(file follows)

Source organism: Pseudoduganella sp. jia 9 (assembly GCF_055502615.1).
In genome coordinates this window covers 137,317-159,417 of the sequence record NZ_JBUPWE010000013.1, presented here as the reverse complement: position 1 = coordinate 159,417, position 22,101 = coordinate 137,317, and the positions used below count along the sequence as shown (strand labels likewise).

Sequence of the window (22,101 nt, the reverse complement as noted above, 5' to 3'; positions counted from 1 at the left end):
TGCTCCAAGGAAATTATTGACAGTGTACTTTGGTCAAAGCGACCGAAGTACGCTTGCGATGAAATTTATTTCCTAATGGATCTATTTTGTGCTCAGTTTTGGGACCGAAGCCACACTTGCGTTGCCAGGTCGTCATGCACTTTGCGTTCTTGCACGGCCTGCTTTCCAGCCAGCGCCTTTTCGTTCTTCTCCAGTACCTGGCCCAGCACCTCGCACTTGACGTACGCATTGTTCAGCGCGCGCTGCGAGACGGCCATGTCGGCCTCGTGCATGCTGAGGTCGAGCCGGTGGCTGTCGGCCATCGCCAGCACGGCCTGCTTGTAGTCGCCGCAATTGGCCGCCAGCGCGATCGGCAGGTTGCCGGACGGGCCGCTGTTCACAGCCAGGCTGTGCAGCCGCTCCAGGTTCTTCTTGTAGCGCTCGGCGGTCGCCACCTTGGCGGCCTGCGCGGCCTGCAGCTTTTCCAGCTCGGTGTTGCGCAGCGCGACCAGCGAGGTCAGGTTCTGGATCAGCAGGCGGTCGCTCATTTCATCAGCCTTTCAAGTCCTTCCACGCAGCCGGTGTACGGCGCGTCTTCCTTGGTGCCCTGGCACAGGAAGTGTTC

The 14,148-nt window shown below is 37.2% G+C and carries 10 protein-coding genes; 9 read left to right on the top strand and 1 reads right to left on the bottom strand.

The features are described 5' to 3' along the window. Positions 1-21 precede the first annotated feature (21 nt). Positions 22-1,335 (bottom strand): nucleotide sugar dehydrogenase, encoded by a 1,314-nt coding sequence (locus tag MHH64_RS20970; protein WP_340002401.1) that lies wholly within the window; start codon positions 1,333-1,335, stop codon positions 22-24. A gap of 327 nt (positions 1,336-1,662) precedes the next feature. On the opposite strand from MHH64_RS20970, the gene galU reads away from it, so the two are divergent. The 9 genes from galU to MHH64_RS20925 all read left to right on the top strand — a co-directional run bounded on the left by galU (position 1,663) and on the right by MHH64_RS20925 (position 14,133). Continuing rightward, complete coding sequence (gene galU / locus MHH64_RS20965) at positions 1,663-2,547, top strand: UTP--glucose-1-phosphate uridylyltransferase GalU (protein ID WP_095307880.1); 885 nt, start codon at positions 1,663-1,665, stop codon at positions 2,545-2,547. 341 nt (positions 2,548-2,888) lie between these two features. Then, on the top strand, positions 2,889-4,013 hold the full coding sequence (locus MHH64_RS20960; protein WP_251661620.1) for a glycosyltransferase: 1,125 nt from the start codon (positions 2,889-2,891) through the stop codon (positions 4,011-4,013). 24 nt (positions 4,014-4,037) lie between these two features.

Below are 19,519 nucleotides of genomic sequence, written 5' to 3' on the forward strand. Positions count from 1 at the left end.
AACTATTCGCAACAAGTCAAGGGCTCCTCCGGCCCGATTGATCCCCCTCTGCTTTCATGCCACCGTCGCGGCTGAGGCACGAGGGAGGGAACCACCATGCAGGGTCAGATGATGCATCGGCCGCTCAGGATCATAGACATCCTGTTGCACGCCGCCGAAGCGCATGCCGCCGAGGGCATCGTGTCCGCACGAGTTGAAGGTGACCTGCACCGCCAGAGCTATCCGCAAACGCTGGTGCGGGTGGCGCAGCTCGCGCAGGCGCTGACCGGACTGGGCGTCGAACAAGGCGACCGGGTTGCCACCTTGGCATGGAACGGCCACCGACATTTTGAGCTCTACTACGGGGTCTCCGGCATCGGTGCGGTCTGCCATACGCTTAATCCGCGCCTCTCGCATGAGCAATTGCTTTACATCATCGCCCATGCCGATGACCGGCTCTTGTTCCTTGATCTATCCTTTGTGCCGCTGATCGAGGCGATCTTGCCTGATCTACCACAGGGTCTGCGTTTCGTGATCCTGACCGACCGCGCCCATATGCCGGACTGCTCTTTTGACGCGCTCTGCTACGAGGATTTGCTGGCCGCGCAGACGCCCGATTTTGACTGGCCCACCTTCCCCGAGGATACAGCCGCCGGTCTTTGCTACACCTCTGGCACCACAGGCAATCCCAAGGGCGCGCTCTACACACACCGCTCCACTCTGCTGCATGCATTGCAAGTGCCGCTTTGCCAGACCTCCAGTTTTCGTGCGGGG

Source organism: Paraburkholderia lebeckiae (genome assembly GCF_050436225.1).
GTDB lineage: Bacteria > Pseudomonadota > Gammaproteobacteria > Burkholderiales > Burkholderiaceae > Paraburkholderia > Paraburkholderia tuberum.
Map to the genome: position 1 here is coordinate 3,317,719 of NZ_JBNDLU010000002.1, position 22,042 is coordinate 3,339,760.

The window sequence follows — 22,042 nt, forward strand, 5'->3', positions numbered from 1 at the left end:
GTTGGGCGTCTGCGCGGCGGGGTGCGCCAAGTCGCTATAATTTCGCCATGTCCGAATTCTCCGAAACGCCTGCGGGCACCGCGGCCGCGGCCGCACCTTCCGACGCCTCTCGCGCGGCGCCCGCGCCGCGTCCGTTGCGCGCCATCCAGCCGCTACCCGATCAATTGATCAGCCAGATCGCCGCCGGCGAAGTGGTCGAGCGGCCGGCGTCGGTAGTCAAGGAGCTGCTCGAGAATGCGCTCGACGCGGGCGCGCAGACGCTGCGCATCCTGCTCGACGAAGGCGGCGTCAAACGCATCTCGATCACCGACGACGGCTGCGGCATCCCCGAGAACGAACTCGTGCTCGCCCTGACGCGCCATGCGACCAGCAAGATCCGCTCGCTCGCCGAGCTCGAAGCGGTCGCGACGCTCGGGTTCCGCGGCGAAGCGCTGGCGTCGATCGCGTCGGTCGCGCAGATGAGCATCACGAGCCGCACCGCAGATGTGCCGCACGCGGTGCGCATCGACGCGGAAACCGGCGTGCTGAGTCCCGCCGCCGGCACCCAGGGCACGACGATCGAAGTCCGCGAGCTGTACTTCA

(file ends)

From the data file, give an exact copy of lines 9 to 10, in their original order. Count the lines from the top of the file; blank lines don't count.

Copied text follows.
Source organism: Paraburkholderia lebeckiae (genome assembly GCF_050436225.1).
GTDB lineage: Bacteria > Pseudomonadota > Gammaproteobacteria > Burkholderiales > Burkholderiaceae > Paraburkholderia > Paraburkholderia tuberum.